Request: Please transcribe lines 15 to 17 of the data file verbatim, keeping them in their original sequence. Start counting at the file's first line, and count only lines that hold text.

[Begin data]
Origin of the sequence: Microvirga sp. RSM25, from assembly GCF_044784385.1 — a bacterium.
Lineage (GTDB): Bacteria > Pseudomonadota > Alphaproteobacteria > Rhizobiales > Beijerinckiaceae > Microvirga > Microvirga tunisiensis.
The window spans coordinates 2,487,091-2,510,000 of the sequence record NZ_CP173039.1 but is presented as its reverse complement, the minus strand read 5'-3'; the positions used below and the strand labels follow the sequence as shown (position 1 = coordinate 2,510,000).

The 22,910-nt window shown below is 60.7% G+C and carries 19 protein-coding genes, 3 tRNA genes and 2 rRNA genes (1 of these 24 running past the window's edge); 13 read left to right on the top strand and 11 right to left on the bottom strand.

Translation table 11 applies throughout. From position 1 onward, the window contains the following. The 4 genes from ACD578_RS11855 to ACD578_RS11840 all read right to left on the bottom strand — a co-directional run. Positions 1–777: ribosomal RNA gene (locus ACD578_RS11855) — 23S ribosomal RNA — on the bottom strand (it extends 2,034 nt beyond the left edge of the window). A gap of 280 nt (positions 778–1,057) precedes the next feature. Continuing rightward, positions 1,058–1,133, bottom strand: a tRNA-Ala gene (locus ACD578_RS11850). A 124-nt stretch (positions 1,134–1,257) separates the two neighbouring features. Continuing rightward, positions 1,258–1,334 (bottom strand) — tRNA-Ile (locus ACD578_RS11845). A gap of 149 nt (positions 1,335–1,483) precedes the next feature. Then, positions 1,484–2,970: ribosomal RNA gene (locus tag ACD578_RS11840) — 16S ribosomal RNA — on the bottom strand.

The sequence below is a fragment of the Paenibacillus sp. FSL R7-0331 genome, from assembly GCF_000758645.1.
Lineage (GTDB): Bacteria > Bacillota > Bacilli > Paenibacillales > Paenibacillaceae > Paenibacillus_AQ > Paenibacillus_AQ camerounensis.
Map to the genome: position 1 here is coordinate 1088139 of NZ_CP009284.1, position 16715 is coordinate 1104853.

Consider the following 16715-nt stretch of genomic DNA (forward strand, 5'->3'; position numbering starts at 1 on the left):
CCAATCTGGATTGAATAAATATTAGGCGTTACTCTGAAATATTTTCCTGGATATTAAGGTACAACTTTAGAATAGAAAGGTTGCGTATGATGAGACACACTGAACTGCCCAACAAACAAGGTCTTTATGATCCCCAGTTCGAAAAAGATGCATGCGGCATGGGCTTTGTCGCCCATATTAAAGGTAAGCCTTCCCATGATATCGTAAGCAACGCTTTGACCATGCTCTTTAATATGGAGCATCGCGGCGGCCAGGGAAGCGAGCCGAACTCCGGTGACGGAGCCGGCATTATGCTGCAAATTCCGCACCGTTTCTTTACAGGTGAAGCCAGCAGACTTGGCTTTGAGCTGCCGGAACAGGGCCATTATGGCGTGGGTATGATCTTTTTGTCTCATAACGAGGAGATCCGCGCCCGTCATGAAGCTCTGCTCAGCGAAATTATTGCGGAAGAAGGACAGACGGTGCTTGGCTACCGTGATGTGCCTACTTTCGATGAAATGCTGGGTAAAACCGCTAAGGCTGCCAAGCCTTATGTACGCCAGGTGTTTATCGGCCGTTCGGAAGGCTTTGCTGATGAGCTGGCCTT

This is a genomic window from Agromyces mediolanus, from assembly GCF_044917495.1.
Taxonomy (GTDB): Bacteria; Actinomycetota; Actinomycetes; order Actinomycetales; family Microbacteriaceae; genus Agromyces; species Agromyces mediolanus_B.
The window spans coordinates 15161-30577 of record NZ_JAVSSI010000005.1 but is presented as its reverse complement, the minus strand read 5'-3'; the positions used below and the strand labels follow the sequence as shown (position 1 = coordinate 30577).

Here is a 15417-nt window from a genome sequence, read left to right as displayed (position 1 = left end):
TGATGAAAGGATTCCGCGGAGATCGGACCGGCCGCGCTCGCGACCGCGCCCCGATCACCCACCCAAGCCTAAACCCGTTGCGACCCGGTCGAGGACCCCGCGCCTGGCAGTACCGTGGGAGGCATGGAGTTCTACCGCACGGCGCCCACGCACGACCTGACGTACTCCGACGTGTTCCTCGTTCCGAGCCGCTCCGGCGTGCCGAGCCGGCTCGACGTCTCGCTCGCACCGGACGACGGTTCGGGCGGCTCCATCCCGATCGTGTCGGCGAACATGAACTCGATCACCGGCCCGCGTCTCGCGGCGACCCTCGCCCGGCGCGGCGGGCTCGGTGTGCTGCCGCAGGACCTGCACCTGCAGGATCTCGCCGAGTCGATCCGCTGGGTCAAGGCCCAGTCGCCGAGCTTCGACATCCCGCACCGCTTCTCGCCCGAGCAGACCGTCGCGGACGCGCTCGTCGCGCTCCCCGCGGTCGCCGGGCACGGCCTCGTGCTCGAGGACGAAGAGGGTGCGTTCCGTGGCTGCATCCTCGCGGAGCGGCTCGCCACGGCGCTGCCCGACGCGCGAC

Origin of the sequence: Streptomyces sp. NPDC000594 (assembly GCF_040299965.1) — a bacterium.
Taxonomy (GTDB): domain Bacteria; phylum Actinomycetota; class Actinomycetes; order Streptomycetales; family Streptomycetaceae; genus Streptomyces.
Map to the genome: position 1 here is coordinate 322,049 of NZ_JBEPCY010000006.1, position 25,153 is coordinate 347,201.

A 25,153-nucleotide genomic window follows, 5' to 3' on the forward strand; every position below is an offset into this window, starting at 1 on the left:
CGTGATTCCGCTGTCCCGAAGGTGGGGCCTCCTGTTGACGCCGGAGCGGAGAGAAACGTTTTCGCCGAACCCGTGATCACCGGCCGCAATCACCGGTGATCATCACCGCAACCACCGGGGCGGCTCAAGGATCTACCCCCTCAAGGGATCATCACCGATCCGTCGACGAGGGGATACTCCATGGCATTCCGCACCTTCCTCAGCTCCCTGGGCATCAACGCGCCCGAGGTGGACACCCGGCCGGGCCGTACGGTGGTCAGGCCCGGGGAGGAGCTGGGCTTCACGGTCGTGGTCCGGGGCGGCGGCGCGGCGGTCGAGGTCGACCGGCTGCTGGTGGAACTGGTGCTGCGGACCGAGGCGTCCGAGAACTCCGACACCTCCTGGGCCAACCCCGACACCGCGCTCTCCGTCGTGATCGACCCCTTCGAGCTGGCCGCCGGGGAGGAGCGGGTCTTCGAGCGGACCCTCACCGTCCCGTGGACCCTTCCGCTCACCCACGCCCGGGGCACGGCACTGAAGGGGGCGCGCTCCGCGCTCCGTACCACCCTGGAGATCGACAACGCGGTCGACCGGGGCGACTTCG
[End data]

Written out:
TGATGAAAGGATTCCGCGGAGATCGGACCGGCCGCGCTCGCGACCGCGCCCCGATCACCCACCCAAGCCTAAACCCGTTGCGACCCGGTCGAGGACCCCGCGCCTGGCAGTACCGTGGGAGGCATGGAGTTCTACCGCACGGCGCCCACGCACGACCTGACGTACTCCGACGTGTTCCTCGTTCCGAGCCGCTCCGGCGTGCCGAGCCGGCTCGACGTCTCGCTCGCACCGGACGACGGTTCGGGCGGCTCCATCCCGATCGTGTCGGCGAACATGAACTCGATCACCGGCCCGCGTCTCGCGGCGACCCTCGCCCGGCGCGGCGGGCTCGGTGTGCTGCCGCAGGACCTGCACCTGCAGGATCTCGCCGAGTCGATCCGCTGGGTCAAGGCCCAGTCGCCGAGCTTCGACATCCCGCACCGCTTCTCGCCCGAGCAGACCGTCGCGGACGCGCTCGTCGCGCTCCCCGCGGTCGCCGGGCACGGCCTCGTGCTCGAGGACGAAGAGGGTGCGTTCCGTGGCTGCATCCTCGCGGAGCGGCTCGCCACGGCGCTGCCCGACGCGCGAC

Origin of the sequence: Streptomyces sp. NPDC000594 (assembly GCF_040299965.1) — a bacterium.
Taxonomy (GTDB): domain Bacteria; phylum Actinomycetota; class Actinomycetes; order Streptomycetales; family Streptomycetaceae; genus Streptomyces.